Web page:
Head size is important for obvious reasons. A larger head size makes for a larger string area and that can make hitting the ball on the strings easier, that's for sure. There's a balance to be found however because a racquet with a larger head can be more difficult to swing around than one with a smaller head size. A 110 square inch head size may sound great with all of that string surface but if it's too unwieldy to swing, it probably doesn't help much. Another advantage of a larger head over a smaller one is generally more power. The larger head will usually have longer strings which makes them more elastic than shorter ones, and more elasticity translates into more launch.
In the case of the BOLTs which are designed primarily for intermediate to advanced tournament players, the available head sizes are 98 and 100 square inches, and though the size difference may be small, they have unique performance characteristics. 100 square inches has become accepted roughly in the current market as the maximum head size for competitive play. There certainly are many tournament players using something larger, but overall it's 100 and below. The size difference between 98 and 100 is small but relative to the general performance of the racquet, it's big. It's big because the strength of thin-beam frames seems to reach its maximum at about 100. It's very rare to see a 100-plus square inch racquet with a thin-beam frame profile. It's not an accident. At the 100 mark, the head frame becomes unstable and requires a larger, stronger frame profile to perform so the 100s generally are wide-beam frames. This is changing as material science evolves, but instability and lack of strength are simply inherent in the shear size and geometry of a 100 square inch racquet frame and the tendency for the 100-plus head size to be made of a larger "power profile" will remain for some time ahead. BOLT racquets are organized around this structural inflection point as are most racquet product lines in the market today.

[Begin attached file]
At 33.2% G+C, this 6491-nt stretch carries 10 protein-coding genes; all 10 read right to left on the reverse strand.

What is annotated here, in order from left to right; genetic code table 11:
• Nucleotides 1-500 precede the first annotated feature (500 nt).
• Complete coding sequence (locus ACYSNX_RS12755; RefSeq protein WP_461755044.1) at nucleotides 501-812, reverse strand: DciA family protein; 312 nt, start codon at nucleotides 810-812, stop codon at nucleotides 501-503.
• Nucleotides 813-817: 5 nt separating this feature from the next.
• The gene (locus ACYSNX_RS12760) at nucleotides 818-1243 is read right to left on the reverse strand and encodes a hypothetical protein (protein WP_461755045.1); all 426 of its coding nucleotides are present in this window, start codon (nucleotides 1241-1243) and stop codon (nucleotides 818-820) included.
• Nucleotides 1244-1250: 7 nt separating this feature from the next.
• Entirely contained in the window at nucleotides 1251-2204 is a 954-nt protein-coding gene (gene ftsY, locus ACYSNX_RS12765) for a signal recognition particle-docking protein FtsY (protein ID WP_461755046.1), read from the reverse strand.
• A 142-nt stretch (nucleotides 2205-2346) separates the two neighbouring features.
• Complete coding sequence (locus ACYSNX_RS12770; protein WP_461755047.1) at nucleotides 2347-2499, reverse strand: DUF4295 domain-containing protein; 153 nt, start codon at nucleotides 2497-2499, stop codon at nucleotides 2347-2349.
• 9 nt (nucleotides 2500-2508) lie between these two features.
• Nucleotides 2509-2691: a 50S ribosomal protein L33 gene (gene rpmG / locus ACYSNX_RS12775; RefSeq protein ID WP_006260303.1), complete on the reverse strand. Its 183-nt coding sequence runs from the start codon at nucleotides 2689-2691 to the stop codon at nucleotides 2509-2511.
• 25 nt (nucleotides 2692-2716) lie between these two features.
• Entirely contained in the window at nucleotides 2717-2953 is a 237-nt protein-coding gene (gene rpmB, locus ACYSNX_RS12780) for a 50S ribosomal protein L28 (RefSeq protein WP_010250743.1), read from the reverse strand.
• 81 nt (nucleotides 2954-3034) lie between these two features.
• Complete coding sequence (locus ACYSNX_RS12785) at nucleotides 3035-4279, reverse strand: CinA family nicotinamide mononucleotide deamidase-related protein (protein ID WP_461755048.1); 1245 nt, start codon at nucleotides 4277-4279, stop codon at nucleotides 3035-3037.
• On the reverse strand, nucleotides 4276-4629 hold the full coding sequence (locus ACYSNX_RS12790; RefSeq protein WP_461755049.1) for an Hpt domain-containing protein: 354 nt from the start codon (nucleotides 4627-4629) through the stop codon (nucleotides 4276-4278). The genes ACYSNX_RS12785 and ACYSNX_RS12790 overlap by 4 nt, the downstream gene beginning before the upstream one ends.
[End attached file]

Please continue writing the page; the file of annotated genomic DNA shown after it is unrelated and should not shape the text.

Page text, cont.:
Weight and balance are the next critical considerations for selecting a racquet. Start with the Coach's Rule: Play with as heavy a racquet as you're comfortable with. In general, lightest is not always best so it's important to consider some different weight options. For our discussion the obvious is stated here: a racquet with more weight in the head than in the handle is referred to as "head-heavy", and a racquet with less weight in the head than in the handle is referred to as "head-light". A general rule of thumb for balance choice is that head-heavy is well suited for all-court play including volleys, and head-light is suited more for groundstroke spin production and less for all-court play. There certainly are exceptions to these guidelines and in the end the most critical aspect is how it plays and feels in a player's hand. There's no substitute for play-testing a racquet so be sure to take advantage of the BOLT demo program!